After returning the survivors, John’s ship continued to operate with TF 61 to protect and reinforce Guadalcanal. The Juneau participated in the battle of Santa Cruz Islands October 26-27, preventing a Japanese task force from reinforcing Guadalcanal. During this battle, two enemy carriers were extensively damaged. Despite the effective anti aircraft fire of the ships shooting down 20 of 27 enemy aircraft, the carrier USS Hornet CV-8 was badly damaged and was sunk the following day. The Juneau then joined the USS Enterprise CV-6, the only other remaining Carrier in the South Pacific. She added her effective anti-aircraft fire to save the Enterprise, shooting down 18 attacking aircraft.

The Juneau returned to Noumea, New Caledonia for replenishment and repairs. While there, John received a “Dear John” letter from Charlotte - she had married another man and John was heartbroken and on the verge of a devastating battle.

In November, the USS Juneau participated in the Naval Battle of Guadalcanal as part of Task Force 67. The Japanese sent a large task force as an all out effort by the “Tokyo Express” to reinforce their forces on the island, and to destroy our naval forces in the area. The enemy task force numbered 18 ships, and included two battleships, far exceeding the power of the Juneau’s cruiser destroyer. The American task force patrolled “Iron Bottom Sound” off Guadalcanal, and successfully fought off attacking enemy planes..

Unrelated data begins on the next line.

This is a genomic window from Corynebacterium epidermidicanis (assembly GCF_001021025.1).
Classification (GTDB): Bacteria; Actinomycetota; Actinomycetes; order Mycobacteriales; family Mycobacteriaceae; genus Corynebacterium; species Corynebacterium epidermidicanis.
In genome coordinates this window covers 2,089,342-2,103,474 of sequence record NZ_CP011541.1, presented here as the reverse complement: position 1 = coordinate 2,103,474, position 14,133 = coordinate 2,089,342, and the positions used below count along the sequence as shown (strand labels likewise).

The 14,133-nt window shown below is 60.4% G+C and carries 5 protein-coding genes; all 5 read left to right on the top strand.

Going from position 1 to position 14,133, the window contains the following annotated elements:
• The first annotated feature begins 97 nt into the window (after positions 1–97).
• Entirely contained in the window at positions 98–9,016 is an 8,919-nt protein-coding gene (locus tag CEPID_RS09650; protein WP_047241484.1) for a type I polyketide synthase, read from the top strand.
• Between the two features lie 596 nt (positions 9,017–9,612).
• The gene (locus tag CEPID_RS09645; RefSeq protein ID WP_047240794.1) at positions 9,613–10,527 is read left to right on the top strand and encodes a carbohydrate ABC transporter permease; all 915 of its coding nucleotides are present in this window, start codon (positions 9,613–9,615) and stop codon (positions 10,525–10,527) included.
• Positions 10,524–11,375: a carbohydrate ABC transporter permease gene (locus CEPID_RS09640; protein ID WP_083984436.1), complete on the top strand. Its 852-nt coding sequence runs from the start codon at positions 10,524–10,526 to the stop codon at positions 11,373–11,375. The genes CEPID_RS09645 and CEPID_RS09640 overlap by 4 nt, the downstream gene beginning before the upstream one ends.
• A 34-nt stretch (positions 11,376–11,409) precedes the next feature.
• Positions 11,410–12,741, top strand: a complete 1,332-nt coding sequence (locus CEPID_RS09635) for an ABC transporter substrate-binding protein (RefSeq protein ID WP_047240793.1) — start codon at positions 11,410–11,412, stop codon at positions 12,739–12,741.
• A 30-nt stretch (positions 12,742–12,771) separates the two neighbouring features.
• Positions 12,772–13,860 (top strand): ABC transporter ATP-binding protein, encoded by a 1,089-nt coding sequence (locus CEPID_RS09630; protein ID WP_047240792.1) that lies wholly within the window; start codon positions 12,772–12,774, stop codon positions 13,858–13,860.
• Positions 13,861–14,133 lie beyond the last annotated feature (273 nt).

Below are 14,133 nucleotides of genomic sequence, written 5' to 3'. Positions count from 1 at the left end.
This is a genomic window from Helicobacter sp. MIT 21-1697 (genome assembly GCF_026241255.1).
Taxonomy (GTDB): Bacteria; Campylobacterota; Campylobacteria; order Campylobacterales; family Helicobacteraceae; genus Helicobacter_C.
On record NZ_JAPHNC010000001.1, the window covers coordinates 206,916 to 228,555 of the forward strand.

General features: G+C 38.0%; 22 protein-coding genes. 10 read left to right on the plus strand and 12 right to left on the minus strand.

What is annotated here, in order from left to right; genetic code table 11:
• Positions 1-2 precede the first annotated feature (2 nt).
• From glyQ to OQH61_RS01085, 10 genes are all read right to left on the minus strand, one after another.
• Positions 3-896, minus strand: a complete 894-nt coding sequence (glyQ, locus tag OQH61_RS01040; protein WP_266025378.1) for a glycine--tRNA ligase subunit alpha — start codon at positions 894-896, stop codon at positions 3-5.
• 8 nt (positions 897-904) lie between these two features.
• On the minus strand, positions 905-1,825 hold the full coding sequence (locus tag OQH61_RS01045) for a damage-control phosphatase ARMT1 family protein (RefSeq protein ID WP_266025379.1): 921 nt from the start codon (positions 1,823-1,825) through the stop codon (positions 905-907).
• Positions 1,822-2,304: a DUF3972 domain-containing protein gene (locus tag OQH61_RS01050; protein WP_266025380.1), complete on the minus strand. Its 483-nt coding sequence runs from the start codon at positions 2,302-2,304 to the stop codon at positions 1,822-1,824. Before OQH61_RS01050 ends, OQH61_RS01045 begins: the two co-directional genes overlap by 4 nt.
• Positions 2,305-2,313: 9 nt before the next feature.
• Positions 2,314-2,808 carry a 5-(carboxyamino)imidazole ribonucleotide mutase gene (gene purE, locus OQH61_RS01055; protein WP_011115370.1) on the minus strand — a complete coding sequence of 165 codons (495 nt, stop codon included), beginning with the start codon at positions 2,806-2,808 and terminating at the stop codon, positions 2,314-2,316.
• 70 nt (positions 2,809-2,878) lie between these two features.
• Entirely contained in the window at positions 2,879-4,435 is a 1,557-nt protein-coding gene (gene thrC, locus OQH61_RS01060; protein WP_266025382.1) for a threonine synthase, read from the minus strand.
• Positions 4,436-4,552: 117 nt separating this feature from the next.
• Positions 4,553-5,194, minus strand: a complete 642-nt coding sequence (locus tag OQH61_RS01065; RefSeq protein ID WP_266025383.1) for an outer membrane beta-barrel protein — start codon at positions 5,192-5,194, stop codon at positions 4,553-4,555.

Next came the onslaught of the heavy Japanese task force. During this ferocious battle the American forces fought the enemy to a standstill, and both forces retired to lick their wounds. During the melee the Juneau was hit by a torpedo on the port side which caused a severe list, and she was down by the bow 12 feet. The ship continued on with only one propeller at 13 knots.

At 11 a.m. on November 14 the Japanese submarine I-26 fired three torpedoes at the Juneau. She successfully avoided two, but the third torpedo hit and the ship quickly broke in two and sunk. Only 115 of the 820 men on board survived, including John. Chester County heroes Elwood Bickert and Malcolm Main went down with the ship.

John helped several of his crew members into life rafts. John, older than many of his fellow sailors, the optimist and teacher, did his best to cheer the crew, telling them “to never give up!” He paddled for four hours in the increasingly heavy seas. When he finally allowed himself to be relieved, he continued paddling with his hands.

John's raft became overcrowded, and he decided to swim to another raft nearby. While he was in the water, a shark sprung up a few feet from the raft and bit him on the right shoulder. John freed himself and swam back to his original raft using his one good arm. The crew helped him into the raft. His arm was nearly taken off by the attack and his mates could not stop the massive bleeding. John knew he could not survive, and would only be a burden to his fellow sailors. He quietly slipped over the side and into the sea. He was instantly attacked by two sharks, while the men on the raft watched in horror. 

Of the 115 men in the water, only 10 survived.

On January 14th, 1943, the family received a telegram from Rear Admiral Randall Jacobs Chief of Naval Personnel, that John was Missing In Action. A second telegram, from Secretary of the Navy James Forrestal, received in July notified the family that because of the lapse in time, it was concluded that John had been Killed In Action.

John is remembered on the Tablets of the Missing at the Manila American Cemetery in the Philippines.


Research by Don Wambold, WCMSC